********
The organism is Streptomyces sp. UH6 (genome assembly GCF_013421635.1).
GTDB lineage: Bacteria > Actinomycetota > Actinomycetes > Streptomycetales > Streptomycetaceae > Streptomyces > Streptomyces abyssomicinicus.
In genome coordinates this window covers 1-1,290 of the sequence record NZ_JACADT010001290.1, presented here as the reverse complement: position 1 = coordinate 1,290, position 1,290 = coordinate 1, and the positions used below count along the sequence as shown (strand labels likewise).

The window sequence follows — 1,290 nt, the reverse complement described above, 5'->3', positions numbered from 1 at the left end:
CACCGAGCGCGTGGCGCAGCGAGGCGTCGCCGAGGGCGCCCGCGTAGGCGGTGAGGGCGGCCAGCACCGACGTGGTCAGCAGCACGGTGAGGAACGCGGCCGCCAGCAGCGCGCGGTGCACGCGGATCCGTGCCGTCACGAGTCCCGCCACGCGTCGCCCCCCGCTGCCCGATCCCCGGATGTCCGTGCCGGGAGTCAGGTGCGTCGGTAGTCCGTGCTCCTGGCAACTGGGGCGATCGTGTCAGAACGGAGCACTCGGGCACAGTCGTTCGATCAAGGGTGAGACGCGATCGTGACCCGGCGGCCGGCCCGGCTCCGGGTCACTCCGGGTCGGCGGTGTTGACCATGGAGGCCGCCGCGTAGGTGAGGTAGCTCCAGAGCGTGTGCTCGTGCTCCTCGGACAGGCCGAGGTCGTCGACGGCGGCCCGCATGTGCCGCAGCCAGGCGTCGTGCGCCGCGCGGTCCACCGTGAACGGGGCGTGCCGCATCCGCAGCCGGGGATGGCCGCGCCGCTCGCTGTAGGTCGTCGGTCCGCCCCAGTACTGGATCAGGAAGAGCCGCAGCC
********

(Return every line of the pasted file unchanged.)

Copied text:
The organism is Streptomyces sp. UH6 (genome assembly GCF_013421635.1).
GTDB lineage: Bacteria > Actinomycetota > Actinomycetes > Streptomycetales > Streptomycetaceae > Streptomyces > Streptomyces abyssomicinicus.
In genome coordinates this window covers 1-1,290 of the sequence record NZ_JACADT010001290.1, presented here as the reverse complement: position 1 = coordinate 1,290, position 1,290 = coordinate 1, and the positions used below count along the sequence as shown (strand labels likewise).

The window sequence follows — 1,290 nt, the reverse complement described above, 5'->3', positions numbered from 1 at the left end:
CACCGAGCGCGTGGCGCAGCGAGGCGTCGCCGAGGGCGCCCGCGTAGGCGGTGAGGGCGGCCAGCACCGACGTGGTCAGCAGCACGGTGAGGAACGCGGCCGCCAGCAGCGCGCGGTGCACGCGGATCCGTGCCGTCACGAGTCCCGCCACGCGTCGCCCCCCGCTGCCCGATCCCCGGATGTCCGTGCCGGGAGTCAGGTGCGTCGGTAGTCCGTGCTCCTGGCAACTGGGGCGATCGTGTCAGAACGGAGCACTCGGGCACAGTCGTTCGATCAAGGGTGAGACGCGATCGTGACCCGGCGGCCGGCCCGGCTCCGGGTCACTCCGGGTCGGCGGTGTTGACCATGGAGGCCGCCGCGTAGGTGAGGTAGCTCCAGAGCGTGTGCTCGTGCTCCTCGGACAGGCCGAGGTCGTCGACGGCGGCCCGCATGTGCCGCAGCCAGGCGTCGTGCGCCGCGCGGTCCACCGTGAACGGGGCGTGCCGCATCCGCAGCCGGGGATGGCCGCGCCGCTCGCTGTAGGTCGTCGGTCCGCCCCAGTACTGGATCAGGAAGAGCCGCAGCC